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Title: Scaling the sublethal effects of methylmercury to yellow perchs population dynamics using adverse outcome pathway framework

Author
item DEBOFSKY, ABIGAIL - University Of Wisconsin
item KLINGER, REBEKAH - University Of Wisconsin
item MORA, FRANCISCO - University Of Wisconsin
item WALTZ, MARCUS - University Of Wisconsin
item Shepherd, Brian
item LARSON, JEREMY - University Of Wisconsin
item ANDERSON, DAVID - University Of Wisconsin
item YANG, LUOBIN - Idaho State University
item GOETZ, FREDERICK - National Oceanic & Atmospheric Administration (NOAA)
item BASU, NILADRI - McGill University - Canada
item HEAD, JESSICA - McGill University - Canada
item TONELLATO, PETER - University Of Wisconsin
item MURPHY, CHERYL - Michigan State University
item CARVAN, MICHAEL - University Of Wisconsin

Submitted to: Society of Environmental Toxicology and Chemistry Abstracts
Publication Type: Abstract Only
Publication Acceptance Date: 10/10/2015
Publication Date: 11/1/2015
Citation: Debofsky, A.R., Klinger, R., Mora, F.X., Waltz, M., Shepherd, B.S., Larson, J., Anderson, D., Yang, L., Goetz, F., Basu, N., Head, J., Tonellato, P., Murphy, C., Carvan, M.J. 2015. Scaling the sublethal effects of methylmercury to yellow perchs population dynamics using adverse outcome pathway framework [abstract]. Society of Environmental Toxicology and Chemistry Abstracts. Poster No. RP081.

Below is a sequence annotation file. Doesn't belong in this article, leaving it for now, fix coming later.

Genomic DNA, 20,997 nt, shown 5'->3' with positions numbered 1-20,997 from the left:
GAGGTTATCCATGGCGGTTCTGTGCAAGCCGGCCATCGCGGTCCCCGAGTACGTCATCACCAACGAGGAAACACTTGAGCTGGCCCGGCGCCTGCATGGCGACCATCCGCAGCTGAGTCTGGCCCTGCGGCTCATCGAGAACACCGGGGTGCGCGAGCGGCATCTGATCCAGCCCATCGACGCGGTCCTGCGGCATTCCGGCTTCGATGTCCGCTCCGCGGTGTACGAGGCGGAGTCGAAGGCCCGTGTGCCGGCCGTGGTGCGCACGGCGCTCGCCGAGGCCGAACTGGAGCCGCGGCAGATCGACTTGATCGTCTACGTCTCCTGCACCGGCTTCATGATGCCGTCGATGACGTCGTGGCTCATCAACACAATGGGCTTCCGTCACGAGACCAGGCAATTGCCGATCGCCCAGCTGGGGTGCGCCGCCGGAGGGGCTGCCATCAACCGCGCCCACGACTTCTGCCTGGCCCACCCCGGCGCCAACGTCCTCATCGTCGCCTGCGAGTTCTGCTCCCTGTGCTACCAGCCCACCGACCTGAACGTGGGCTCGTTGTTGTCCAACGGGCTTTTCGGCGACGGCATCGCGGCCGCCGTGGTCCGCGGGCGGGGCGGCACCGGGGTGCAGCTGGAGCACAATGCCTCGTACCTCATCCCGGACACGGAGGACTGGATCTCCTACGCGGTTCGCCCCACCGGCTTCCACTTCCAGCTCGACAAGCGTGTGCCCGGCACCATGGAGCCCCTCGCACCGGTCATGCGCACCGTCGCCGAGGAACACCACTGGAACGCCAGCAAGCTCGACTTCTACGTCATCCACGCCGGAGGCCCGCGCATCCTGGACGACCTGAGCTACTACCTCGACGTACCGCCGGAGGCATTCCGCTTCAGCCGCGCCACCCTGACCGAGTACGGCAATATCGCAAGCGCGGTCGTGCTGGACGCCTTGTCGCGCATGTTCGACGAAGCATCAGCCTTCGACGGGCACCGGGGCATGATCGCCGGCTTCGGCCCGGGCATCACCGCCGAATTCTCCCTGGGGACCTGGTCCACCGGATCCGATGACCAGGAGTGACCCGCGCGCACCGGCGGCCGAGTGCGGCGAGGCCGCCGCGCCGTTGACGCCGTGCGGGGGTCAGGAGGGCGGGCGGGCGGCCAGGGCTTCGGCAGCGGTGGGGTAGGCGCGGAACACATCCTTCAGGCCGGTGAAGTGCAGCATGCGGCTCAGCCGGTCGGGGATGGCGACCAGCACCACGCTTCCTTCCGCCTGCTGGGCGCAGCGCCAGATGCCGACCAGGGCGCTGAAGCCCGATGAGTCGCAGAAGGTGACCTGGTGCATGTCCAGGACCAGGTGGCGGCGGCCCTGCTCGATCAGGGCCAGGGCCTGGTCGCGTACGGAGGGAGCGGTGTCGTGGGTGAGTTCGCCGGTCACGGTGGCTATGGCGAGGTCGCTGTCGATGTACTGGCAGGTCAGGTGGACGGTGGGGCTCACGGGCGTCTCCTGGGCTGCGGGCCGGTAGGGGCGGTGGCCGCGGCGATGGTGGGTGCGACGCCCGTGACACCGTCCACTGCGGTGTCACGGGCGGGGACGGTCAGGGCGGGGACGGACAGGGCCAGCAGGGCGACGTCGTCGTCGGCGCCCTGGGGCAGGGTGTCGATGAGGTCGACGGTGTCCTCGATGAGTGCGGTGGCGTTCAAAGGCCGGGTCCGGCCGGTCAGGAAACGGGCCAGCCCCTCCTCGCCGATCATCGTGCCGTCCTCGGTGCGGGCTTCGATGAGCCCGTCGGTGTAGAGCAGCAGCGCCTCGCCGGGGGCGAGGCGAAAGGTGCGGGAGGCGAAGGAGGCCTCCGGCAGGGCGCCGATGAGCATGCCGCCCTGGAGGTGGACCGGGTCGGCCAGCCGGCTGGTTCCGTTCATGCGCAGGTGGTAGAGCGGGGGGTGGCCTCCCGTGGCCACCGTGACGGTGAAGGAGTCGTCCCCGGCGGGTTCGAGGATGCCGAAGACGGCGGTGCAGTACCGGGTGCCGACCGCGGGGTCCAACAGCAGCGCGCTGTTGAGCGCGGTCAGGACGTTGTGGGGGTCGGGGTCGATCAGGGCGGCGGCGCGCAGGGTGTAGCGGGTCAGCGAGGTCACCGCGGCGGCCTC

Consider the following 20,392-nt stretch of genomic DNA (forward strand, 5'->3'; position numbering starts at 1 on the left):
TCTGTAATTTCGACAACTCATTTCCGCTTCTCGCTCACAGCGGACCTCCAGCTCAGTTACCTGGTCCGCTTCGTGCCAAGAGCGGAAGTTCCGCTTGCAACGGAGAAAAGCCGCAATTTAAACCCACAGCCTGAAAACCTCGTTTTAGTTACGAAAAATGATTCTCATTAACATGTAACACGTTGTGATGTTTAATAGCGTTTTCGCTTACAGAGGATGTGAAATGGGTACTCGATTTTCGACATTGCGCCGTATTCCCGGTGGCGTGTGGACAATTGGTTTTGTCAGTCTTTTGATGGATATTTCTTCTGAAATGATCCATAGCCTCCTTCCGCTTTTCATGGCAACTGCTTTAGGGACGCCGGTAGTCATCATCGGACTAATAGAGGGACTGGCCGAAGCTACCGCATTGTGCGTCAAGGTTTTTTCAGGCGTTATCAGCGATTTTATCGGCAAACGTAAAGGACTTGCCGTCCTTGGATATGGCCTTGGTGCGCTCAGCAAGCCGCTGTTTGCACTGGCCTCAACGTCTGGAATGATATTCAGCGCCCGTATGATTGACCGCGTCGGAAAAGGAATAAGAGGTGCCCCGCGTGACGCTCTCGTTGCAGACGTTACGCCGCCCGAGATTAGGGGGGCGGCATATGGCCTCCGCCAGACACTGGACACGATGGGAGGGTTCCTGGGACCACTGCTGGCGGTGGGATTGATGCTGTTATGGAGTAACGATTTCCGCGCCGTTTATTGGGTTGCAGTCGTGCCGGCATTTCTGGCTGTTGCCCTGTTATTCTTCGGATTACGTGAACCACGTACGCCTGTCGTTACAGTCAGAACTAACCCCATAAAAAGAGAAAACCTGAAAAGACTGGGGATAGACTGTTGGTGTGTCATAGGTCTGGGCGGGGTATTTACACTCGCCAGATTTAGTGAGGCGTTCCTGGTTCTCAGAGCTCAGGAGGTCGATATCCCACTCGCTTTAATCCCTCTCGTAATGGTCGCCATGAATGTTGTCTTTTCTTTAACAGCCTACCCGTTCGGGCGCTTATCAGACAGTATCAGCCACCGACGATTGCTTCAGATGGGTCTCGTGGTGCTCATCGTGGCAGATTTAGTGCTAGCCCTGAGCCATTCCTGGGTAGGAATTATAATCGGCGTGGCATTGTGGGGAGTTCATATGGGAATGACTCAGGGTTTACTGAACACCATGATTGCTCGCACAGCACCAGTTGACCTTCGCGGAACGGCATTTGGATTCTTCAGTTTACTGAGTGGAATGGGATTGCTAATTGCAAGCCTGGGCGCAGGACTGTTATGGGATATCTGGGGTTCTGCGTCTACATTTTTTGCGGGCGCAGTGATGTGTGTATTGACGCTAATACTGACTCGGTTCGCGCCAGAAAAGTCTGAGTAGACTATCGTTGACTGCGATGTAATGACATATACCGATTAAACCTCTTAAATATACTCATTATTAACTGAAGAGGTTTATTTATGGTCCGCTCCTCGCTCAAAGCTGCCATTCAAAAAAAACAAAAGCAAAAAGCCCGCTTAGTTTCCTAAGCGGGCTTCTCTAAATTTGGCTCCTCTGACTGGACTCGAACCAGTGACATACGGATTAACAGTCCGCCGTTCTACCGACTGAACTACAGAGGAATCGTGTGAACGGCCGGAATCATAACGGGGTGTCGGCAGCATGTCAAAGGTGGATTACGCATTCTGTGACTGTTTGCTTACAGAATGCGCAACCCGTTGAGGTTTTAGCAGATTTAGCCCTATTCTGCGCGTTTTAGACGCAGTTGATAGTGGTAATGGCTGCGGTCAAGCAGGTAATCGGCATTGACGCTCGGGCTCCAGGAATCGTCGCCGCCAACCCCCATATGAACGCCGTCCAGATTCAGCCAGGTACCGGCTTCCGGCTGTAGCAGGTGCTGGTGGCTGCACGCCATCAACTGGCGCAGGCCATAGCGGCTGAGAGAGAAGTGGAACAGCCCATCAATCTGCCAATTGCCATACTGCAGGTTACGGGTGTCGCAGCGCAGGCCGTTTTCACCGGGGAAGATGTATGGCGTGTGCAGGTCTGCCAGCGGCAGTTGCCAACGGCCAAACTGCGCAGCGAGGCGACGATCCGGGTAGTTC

Interpretive Summary:

Technical Abstract: This study sought to evaluate the effects of environmentally relevant dietary MeHg exposures on adult female yellow perch (Perca flavescens) and zebrafish (Danio rerio) reproduction. Yellow perch were used in the study for their socioeconomic and ecological importance within the Great Lakes basin, and the use of zebrafish allowed for a detailed analysis of the molecular effects of MeHg following a whole life-cycle exposure. These zebrafish exposures better mimic realistic wildlife exposure scenarios, and the twenty-week adult yellow perch exposure (where whole life-cycle exposures are difficult) captures early seasonal ovarian development. In zebrafish, several genes involved in reproductive processes were shown to be dysregulated by RNA-seq and QPCR, but no significant phenotypic changes were observed with ovarian staging, fecundity, or embryo mortality. Yellow perch did not appear to be affected by MeHg at the molecular level, as assessed by QPCR of eight genes expressed in the pituitary, liver, and ovary. Unfortunately, a lack of genomic resources in yellow perch hinders the characterization of any subtle molecular impacts. The ovarian somatic index, circulating estradiol, and ovarian staging were not significantly altered by MeHg exposure in yellow perch. These results suggest that environmentally relevant MeHg exposures do not drastically reduce the spawning capacity of these fish, but to capture realistic exposure scenarios, whole life-cycle yellow perch exposures are needed.